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Jerard and I had a couple rounds at Wild Mind before we were joined by Em Cassel of Racket, a worker-owned local news outlet that emerged from the wreckage of the Twin Cities’ alt-weekly after the Star-Trib pulled the plug on it in 2020. She had a couple rounds, too. All of which is to say, by the time they started the drawing, we had almost a dozen tickets between us. “Everybody I’ve taken to meat raffle has won,” Jerard said. We missed the first round by two numbers, and a pound of frozen ground beef went to a middle-aged woman in a cardigan. By the third round, I was convinced Jerard had jinxed us. But then, with a hunk of primo beef fajita strips on the line, the impossible dream came true. Your fearless Fingers editor won meat raffle.
I don’t remember what I did right after realizing that we had the winning ticket, but when I came to, I was sprinting towards the bar, pumping my fists like a junior-league fourth-liner who used his three minutes of total ice time to somehow score the ugliest goal you’ve ever seen. (Minneapolis… hockey… please just go with it.) Of course, being the husky fellow I am, this meant I was breathing kinda heavily when I got to the counter. Sweating a bit, too. This seemed to alarm the bartender a bit, which, understandable. “What’s your name?” she asked, holding the microphone towards me at arm’s length so as to create distance between us.
“I’m Dave,” I said, realizing too late that my mouth was inappropriately close to the mic’s wire-mesh grille. “I’m excited about the meat.”
I returned to the table in a daze. I think there was some applause. The woman in the cardigan gave me the knowing nod of a fellow meat raffle winner as I passed her table. I posed for a photo with my frozen beef in the brewery’s courtyard; the guy behind me thought that was pretty cool.
And then: the moment was over. People returned to their beers and the banalities of their lives. Meat raffle moved on, and so did we. Em was headed to Monday Night RAW at the Xcel Center, and I was flying home the next day with no room for thawing beef in my carry-on. I handed the frozen fajita strips to Jerard, and we said our goodbyes. After they both left, I sat around for a few minutes finishing my final beer. Another middle-aged woman in another middle-aged cardigan walked by, heading for the parking lot. She looked at me and paused. “You’ve never even been to a meat raffle before, have you?”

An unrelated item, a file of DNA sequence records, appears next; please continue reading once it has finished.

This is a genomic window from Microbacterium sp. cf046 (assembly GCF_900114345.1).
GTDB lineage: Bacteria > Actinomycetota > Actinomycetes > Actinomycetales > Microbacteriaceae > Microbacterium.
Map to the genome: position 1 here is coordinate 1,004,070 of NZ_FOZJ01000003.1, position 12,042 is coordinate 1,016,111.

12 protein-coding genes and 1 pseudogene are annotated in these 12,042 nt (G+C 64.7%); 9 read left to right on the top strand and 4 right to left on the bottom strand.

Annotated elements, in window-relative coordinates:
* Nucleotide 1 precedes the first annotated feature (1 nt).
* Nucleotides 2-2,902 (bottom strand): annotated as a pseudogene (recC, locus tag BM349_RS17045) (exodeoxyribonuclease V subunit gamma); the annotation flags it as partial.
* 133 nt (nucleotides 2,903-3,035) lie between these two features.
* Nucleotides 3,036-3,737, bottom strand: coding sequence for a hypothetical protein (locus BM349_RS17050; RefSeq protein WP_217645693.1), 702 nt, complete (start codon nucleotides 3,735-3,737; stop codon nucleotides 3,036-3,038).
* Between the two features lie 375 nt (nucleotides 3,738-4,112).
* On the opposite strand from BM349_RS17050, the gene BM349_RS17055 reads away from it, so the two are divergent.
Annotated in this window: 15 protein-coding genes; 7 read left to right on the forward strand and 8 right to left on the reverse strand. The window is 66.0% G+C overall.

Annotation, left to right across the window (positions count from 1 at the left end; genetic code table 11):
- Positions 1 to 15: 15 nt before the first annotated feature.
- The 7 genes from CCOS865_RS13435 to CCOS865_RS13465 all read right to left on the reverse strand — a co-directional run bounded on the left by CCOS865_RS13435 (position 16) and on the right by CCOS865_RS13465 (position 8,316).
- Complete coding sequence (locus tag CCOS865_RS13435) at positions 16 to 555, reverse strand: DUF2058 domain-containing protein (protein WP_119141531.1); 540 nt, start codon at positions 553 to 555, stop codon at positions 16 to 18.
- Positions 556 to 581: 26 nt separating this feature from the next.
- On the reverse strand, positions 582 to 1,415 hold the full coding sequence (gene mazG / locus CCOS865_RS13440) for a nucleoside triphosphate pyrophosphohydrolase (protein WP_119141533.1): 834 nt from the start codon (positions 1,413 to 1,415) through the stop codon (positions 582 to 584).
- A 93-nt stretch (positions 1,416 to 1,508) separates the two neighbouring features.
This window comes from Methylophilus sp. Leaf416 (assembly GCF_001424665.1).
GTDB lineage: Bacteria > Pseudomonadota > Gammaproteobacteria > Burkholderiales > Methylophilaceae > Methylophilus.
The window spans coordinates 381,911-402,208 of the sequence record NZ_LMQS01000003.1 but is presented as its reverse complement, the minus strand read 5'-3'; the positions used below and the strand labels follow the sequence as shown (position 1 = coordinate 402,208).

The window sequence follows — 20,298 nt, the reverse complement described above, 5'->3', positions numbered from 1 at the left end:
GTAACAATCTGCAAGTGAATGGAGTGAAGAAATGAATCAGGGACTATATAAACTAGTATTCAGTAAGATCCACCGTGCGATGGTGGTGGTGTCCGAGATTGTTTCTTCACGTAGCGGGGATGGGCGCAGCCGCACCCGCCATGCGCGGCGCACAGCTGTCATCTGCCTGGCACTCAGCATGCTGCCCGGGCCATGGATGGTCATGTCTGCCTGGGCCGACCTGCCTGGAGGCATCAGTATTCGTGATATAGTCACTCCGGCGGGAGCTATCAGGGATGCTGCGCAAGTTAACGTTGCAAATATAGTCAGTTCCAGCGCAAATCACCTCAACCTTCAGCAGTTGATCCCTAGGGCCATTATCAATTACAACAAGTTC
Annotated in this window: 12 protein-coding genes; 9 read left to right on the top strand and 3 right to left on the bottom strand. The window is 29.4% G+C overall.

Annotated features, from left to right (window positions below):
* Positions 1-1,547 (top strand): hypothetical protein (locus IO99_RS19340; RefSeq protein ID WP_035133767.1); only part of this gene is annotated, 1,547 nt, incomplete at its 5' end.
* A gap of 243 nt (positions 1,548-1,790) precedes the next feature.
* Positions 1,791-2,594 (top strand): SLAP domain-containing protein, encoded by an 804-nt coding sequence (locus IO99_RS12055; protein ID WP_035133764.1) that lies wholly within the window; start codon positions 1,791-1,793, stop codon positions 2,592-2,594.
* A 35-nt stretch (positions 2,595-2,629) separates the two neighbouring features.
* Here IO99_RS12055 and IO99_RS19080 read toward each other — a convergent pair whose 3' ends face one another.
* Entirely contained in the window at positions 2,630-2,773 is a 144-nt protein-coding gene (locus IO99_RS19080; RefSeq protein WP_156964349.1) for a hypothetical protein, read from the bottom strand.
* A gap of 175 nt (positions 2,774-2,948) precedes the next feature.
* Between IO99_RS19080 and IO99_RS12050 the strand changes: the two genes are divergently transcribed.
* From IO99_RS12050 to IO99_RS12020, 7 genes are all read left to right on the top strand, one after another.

I told her I hadn’t, which seemed to mildly annoy her. “You son of a gun,” she said, smiling thinly as she unlocked her bike from the rack.
I wanted to tell her that I was but a humble instrument of the meat raffle’s mysterious gods; that hey, at least she lived here and could do meat raffle all the time; that I couldn’t even keep the fajita strips thanks to the strictures of air travel and food safety. But instead, I just laughed and shrugged deferentially, and she rode off.
I’d like to say I learned a valuable lesson on that autumn afternoon in Minneapolis at my first meat raffle. I didn’t. It’s just a low-stakes (-steaks?) way they pass the time in that corner of the country, and I’m glad I got a chance to be a part of it. It might be the afterglow of free beef talking, but I’m even willing to forgive the Minnesotans whose meat-omertà kept me clueless about meat raffle for all these years and beers. Like most bar rituals, it makes a lot more sense to experience than explain. And besides, it’s a game of chance: every interloper worsens your odds at bringing home the bacon.